Statistics

  • Length of first iteration: 20 minutes
  • Length of second iteration: 11 minutes
  • Reset point: death or sleep
  • Fidelity of loop: perfect
  • Exit from the loop: rescuing her victim

There’s something interesting about this idea of repeating a day until you get it right. Firstly, there’s the whole idea that it takes years of practise to get even a single day right. And the idea that every moment must be treated as precious… I mean, it is. But, you can’t live every day as if it was your last. Otherwise, to steal a joke from Viz, you’d spend every day sedated and on life support.

Thing is, this is not the worst time-loop movie out there. I think I will get the Worst Time Loop Film out of the way next.

Iteration 4: Naked (2017)

Yesterday was March 372nd 2020, and I celebrated it with another time-loop movie, this time Marlon Wayan’s Naked. It’s actually a remake of a Swedish film, and it would have been funnier to watch it after the original – making a loop within the loop – but I can’t find any streamable versions of Naken. Spoilers follow.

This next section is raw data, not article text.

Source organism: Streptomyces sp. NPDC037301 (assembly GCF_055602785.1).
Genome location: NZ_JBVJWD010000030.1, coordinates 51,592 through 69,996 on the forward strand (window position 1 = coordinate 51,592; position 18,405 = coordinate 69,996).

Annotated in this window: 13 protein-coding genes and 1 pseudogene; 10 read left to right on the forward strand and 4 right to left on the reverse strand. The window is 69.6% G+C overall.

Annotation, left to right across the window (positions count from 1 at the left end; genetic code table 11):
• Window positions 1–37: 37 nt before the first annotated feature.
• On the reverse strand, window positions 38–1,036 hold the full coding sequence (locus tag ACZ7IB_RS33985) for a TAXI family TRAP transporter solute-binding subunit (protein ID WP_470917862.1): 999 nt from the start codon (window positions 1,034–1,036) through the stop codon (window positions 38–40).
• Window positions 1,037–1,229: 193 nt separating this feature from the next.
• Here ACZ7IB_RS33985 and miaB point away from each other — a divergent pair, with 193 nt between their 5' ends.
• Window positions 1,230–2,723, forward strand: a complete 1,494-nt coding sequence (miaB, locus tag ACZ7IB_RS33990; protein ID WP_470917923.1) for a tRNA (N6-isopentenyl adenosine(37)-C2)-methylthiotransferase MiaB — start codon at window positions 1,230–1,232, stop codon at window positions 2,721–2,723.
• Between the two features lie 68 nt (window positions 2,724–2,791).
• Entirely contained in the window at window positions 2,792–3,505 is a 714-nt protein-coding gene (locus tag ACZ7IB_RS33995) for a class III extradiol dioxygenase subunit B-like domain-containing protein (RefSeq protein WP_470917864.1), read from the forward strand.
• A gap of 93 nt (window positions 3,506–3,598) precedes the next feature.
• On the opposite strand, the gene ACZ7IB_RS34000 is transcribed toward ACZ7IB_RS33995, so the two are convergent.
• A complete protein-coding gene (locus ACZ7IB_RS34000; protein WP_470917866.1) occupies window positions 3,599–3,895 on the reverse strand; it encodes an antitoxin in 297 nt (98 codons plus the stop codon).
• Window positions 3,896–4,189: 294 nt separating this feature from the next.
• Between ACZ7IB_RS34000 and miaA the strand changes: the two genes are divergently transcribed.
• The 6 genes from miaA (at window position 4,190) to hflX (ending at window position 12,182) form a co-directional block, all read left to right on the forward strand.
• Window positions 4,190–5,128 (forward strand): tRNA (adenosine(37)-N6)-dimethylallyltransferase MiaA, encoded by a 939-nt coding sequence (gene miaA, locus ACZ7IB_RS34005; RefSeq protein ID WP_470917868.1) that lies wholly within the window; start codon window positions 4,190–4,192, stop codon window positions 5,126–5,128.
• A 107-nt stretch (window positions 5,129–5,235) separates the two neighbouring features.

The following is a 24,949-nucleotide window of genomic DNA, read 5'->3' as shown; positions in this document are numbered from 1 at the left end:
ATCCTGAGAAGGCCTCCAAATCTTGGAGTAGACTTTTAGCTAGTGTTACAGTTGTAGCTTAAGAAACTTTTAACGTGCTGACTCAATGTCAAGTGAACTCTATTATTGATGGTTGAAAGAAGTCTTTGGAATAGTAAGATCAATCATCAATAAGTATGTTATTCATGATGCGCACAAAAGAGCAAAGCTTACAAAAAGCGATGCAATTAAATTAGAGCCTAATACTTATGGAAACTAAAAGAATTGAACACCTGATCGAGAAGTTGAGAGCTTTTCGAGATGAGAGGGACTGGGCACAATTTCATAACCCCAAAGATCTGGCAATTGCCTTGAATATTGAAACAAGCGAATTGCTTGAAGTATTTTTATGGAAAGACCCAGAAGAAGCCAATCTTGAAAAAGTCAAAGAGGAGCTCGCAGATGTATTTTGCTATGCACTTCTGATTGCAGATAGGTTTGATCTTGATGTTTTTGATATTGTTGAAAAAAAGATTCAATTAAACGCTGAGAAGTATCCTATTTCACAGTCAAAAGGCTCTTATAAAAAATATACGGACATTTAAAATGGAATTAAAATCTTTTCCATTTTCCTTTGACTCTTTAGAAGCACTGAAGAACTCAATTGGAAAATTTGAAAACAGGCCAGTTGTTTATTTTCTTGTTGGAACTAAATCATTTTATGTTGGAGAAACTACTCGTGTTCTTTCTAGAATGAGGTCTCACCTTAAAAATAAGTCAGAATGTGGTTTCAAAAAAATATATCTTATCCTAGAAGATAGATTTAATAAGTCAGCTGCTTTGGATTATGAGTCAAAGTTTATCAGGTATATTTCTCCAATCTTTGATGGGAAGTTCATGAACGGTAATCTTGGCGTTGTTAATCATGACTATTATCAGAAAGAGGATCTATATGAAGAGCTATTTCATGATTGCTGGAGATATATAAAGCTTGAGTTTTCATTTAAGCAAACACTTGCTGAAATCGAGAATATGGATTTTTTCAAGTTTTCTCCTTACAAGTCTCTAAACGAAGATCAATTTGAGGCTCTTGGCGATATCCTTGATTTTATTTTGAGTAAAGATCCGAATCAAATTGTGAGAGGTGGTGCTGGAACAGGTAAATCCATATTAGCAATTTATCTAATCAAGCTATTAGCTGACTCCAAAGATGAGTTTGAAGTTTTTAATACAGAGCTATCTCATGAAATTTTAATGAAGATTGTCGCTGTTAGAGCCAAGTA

Naked is a time loop comedy starring Marlon Wayans, one of the main actors from Requiem for a Dream. This is a much lighter movie, about a man waking up naked in an elevator on his wedding day. It’s not much-loved, but there are a few good jokes, and the naked-in-public scenes have that feeling of horror one gets in dreams. I particularly loved how the disapproving father-of-the-bride meanly invited her ex- to the wedding.

Unlike the previous three time-loop films I watched, I found myself wondering why this man was in a loop, what was so metaphysically special about this particular wedding? The plot was a combination of mystery and improvement narratives, and it felt a little like it struggled to hit 96 minutes. I wonder if that was because a 1-hour loop doesn’t give the character enough options? All the other films had much longer for the loop.